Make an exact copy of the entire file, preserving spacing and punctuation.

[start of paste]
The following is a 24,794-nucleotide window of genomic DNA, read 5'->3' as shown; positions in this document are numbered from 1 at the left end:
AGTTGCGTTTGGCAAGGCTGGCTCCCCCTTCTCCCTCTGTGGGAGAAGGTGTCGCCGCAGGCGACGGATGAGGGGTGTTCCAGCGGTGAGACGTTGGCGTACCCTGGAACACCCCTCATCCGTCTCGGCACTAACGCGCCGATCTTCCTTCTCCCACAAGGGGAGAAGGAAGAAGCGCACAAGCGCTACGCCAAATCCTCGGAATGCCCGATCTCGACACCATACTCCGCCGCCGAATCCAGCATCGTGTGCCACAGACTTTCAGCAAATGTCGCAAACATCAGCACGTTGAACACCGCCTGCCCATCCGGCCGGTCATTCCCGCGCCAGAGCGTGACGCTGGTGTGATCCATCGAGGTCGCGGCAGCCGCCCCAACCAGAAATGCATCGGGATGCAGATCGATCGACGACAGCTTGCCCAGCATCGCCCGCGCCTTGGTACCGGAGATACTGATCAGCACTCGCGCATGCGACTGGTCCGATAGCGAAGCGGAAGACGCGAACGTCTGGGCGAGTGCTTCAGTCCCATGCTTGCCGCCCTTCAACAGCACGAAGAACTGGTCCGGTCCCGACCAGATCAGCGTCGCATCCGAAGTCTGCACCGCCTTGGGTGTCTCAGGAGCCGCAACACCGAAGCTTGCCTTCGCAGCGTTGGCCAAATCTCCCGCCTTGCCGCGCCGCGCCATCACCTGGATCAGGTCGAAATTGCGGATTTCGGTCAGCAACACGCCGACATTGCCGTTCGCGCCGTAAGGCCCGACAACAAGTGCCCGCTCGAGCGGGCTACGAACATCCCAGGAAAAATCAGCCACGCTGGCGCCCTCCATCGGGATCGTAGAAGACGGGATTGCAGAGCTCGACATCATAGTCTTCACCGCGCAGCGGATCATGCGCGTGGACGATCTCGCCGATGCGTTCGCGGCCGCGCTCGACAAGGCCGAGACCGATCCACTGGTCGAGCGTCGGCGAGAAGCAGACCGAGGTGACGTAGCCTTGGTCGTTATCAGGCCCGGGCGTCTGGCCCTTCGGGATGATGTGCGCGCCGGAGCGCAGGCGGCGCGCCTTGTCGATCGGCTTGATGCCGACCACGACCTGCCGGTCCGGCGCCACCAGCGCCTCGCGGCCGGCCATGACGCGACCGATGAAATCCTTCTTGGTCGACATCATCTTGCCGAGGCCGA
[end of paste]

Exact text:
The following is a 24,794-nucleotide window of genomic DNA, read 5'->3' as shown; positions in this document are numbered from 1 at the left end:
AGTTGCGTTTGGCAAGGCTGGCTCCCCCTTCTCCCTCTGTGGGAGAAGGTGTCGCCGCAGGCGACGGATGAGGGGTGTTCCAGCGGTGAGACGTTGGCGTACCCTGGAACACCCCTCATCCGTCTCGGCACTAACGCGCCGATCTTCCTTCTCCCACAAGGGGAGAAGGAAGAAGCGCACAAGCGCTACGCCAAATCCTCGGAATGCCCGATCTCGACACCATACTCCGCCGCCGAATCCAGCATCGTGTGCCACAGACTTTCAGCAAATGTCGCAAACATCAGCACGTTGAACACCGCCTGCCCATCCGGCCGGTCATTCCCGCGCCAGAGCGTGACGCTGGTGTGATCCATCGAGGTCGCGGCAGCCGCCCCAACCAGAAATGCATCGGGATGCAGATCGATCGACGACAGCTTGCCCAGCATCGCCCGCGCCTTGGTACCGGAGATACTGATCAGCACTCGCGCATGCGACTGGTCCGATAGCGAAGCGGAAGACGCGAACGTCTGGGCGAGTGCTTCAGTCCCATGCTTGCCGCCCTTCAACAGCACGAAGAACTGGTCCGGTCCCGACCAGATCAGCGTCGCATCCGAAGTCTGCACCGCCTTGGGTGTCTCAGGAGCCGCAACACCGAAGCTTGCCTTCGCAGCGTTGGCCAAATCTCCCGCCTTGCCGCGCCGCGCCATCACCTGGATCAGGTCGAAATTGCGGATTTCGGTCAGCAACACGCCGACATTGCCGTTCGCGCCGTAAGGCCCGACAACAAGTGCCCGCTCGAGCGGGCTACGAACATCCCAGGAAAAATCAGCCACGCTGGCGCCCTCCATCGGGATCGTAGAAGACGGGATTGCAGAGCTCGACATCATAGTCTTCACCGCGCAGCGGATCATGCGCGTGGACGATCTCGCCGATGCGTTCGCGGCCGCGCTCGACAAGGCCGAGACCGATCCACTGGTCGAGCGTCGGCGAGAAGCAGACCGAGGTGACGTAGCCTTGGTCGTTATCAGGCCCGGGCGTCTGGCCCTTCGGGATGATGTGCGCGCCGGAGCGCAGGCGGCGCGCCTTGTCGATCGGCTTGATGCCGACCACGACCTGCCGGTCCGGCGCCACCAGCGCCTCGCGGCCGGCCATGACGCGACCGATGAAATCCTTCTTGGTCGACATCATCTTGCCGAGGCCGA